Long before those who enlisted in the US Armed Forces could serve openly and long before ‘Don’t Ask Don’t Tell’ was even heard of LeRoy Kloss was serving proudly in the US Marines. It was a different time back then, you could be dishonorably discharged from the military just for being gay and living your truth. The threat of a dishonorable discharge did not seem to bother LeRoy, he served his country from June 1983 to October 1991, “A friend and I joined on the ‘buddy program,’ I was tired of go no-where jobs,” he told me, “so I thought why not?” I had honestly no idea what I was getting myself into.” LeRoy was just 23 years old. I brought up the fact that he must not have hated it since he served for so long, “It turned out to be the best thing I ever did for myself. Beyond a steady paycheck I learned something valuable, something I didn’t have going in, self discipline.”
So many men and women who were LGBT at that time served with the fear and anxiety of being drummed out of the military, it was a fear that LeRoy didn’t share. “I didn’t flaunt my sexuality, there was a lot of ‘closet space,’ some people knew, but as long as I wasn’t flaunting it I was left alone. Looking back I never had that fear. It’s surprising, even to me.” LeRoy had long term plans to stay a Marine, but as fate would have it wasn’t his sexuality that forced him out of the military.
“It’s every Marines dream to be a drill instructor, it’s the ultimate head trip, make more Marines.” he told me when I asked him what his long term plans were if he would have stayed in. “I turned down the Warrant Officer Program and Officer Candidate School because I wanted to be a drill instructor first.” LeRoy failed a routine physical for Drill Instructor School, he found out that he had a bad heart, his valves were failing and needed replaced, he was only 28 years old. LeRoy was barred from combat and wasn’t deployed to Operation Desert Storm because he was on medical hold. The US military takes care of their soldiers, LeRoy was treated by the best doctors at Bethesda, Walter Reed, and The National Institutes of Health. When it came to staying in the Marines he held out for as long as he could, “Even though I wasn’t supposed to, I ran everyday day,” but a medical discharge was inevitable and then the reality of VA doctors began to set in. “When it was decided that I needed surgery the first time, they wanted to wait six months, even though my valves were failing.” Two weeks later he was finally allowed to be admitted to Northwestern where he was told he wouldn’t live 6 months. “When I went for surgery I was barely strong enough to walk into the hospital, I literally got thru the door and collapsed into a wheelchair.” At only 37 years old, LeRoy had two open heart surgeries. The day after he had his valve replacement LeRoy had an aortic aneurysm.
After surgery and recovery the reality of the situation sank in, the Marines was LeRoy’s home and his life, now that was all gone, “Not knowing what I was going to do to support myself was kind of scary, I did nothing for a year after I got out.” But they say once a Marine always a Marine and even though LeRoy didn’t wear the uniform anymore he moved passed his grief, he managed to pull himself up by his boot straps, he found the strength to not only heal but move on with his life. LeRoy found a niche and for the last 23 years has been working as a conductor for South Shore Freight Railroad.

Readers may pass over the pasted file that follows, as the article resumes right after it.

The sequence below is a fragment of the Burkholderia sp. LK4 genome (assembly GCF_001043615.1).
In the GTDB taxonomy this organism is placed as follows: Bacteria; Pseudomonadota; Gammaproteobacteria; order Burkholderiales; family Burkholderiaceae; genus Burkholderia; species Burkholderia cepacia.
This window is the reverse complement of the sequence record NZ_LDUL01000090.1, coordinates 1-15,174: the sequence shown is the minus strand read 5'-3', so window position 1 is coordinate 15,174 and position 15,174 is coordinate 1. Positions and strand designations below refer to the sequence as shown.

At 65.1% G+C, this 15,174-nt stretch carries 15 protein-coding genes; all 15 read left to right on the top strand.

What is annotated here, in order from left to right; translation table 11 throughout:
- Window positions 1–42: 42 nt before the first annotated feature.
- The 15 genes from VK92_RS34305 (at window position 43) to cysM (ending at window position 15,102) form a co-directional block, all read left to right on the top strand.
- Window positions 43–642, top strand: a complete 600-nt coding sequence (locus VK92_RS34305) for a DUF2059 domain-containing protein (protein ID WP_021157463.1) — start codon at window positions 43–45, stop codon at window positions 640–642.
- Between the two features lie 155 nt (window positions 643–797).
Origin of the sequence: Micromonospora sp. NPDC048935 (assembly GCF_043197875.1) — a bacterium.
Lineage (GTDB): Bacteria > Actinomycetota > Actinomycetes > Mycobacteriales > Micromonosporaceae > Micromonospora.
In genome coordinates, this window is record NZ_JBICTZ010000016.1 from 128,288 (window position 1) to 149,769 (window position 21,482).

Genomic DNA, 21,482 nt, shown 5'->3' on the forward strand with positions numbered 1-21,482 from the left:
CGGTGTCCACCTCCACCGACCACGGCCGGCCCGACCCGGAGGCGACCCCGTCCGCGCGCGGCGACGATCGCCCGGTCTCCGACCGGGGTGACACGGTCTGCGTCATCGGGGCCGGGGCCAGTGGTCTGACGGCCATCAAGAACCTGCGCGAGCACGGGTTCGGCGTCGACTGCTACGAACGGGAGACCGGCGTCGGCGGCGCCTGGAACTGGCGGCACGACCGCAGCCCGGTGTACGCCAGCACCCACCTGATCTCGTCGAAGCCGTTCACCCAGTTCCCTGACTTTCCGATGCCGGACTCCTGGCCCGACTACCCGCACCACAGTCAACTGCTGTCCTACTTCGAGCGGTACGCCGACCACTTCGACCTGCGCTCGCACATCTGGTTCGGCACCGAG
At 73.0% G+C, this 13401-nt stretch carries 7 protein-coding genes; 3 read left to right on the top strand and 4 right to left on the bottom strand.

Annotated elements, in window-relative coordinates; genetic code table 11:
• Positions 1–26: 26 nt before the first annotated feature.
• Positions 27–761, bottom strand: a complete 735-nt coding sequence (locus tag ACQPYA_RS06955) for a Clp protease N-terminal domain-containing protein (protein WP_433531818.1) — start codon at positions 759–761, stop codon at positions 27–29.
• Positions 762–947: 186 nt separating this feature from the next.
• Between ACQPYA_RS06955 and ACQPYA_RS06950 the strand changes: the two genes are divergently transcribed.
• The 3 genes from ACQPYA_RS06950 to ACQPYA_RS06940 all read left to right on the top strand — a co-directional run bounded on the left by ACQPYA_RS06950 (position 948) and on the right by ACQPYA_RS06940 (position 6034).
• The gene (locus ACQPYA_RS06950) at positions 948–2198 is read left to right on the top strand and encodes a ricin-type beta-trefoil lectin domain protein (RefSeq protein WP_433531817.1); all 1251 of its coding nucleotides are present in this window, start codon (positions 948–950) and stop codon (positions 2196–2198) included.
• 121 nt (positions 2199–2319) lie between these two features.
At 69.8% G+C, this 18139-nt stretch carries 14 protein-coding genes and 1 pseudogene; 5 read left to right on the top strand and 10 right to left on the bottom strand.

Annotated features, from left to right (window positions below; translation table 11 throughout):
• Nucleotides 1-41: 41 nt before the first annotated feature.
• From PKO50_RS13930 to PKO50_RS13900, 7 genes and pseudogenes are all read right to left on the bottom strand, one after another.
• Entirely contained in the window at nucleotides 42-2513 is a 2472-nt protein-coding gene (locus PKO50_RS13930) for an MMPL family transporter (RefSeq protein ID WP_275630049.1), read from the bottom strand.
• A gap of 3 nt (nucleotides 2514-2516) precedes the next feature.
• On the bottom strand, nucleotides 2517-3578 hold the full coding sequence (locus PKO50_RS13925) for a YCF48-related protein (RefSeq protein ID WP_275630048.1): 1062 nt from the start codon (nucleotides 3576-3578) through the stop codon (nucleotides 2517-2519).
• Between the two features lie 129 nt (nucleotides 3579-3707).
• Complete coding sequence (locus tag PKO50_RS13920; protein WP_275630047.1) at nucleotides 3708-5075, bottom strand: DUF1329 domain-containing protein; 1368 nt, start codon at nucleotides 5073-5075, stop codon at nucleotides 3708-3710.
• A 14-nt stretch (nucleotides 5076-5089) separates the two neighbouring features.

In August of 2018 LeRoy found out that once again his heart valves were failing and he was no longer able to work. Surgery has to be delayed due to stents being placed into his heart to unblock his left anterior descending artery. Because of that surgery LeRoy has to be placed on blood thinners for six months, then off of them for two weeks before they can operate. The insurance LeRoy gets through his employer will cover his medical expenses but since he’s not able to work he’s exhausted his entire savings. Sick pay from his job ran out on April 29th and he’s recently had his truck repossessed. LeRoy has a medical discharge and a disability rating from the Marines and he is eligible for a temporary change in status so he can collect disability pay to help with his living expenses, but the VA botched his claim for a benefit increase and the doctor evaluating his situation has yet to submit her paperwork. He’s even called the White House VA hotline, but still he cannot get the help he needs. Not knowing where to go from here LeRoy swallowed his pride and asked for help with a GoFundMe Page. LeRoy Kloss is a veteran with a very serious heart condition and he’s about to get his utilities shut off because of a lack of support and as well as what some people might say is incompetence by the Veteran’s Administration. LeRoy isn’t the only veteran that this country has failed to look after and protect.
LeRoy has been getting a lot of attention lately from close friends and a the tight LGBTQ community in Michigan City and Northwest Indiana, yet he hopes that his struggles will bring attention to others, “I’ll take all the exposure this thing can get, not just for me, but for other veterans having issues.” When asked knowing what he knows about how hard it’s been for him to get proper health care coupled with all bureaucracy and ‘red tape’ that goes along with the VA, would he put on the uniform of a Marine all over again, “yes I’d do it again and I’d recommend it for anyone who needs direction or goals in life.”
Please join local entertainers Welcome to the Other Side as they host a benefit in LeRoy’s honor Saturday May 11, 2019 at Mugshots Lounge 1901 S Woodland Ave, Michigan City, IN 46360. The Doors open for this 21 and over show at 8pm show starts at 10 pm. There will also be a silent auction and all proceeds go to help KeRoy Kloss. Cover is $12 at the door.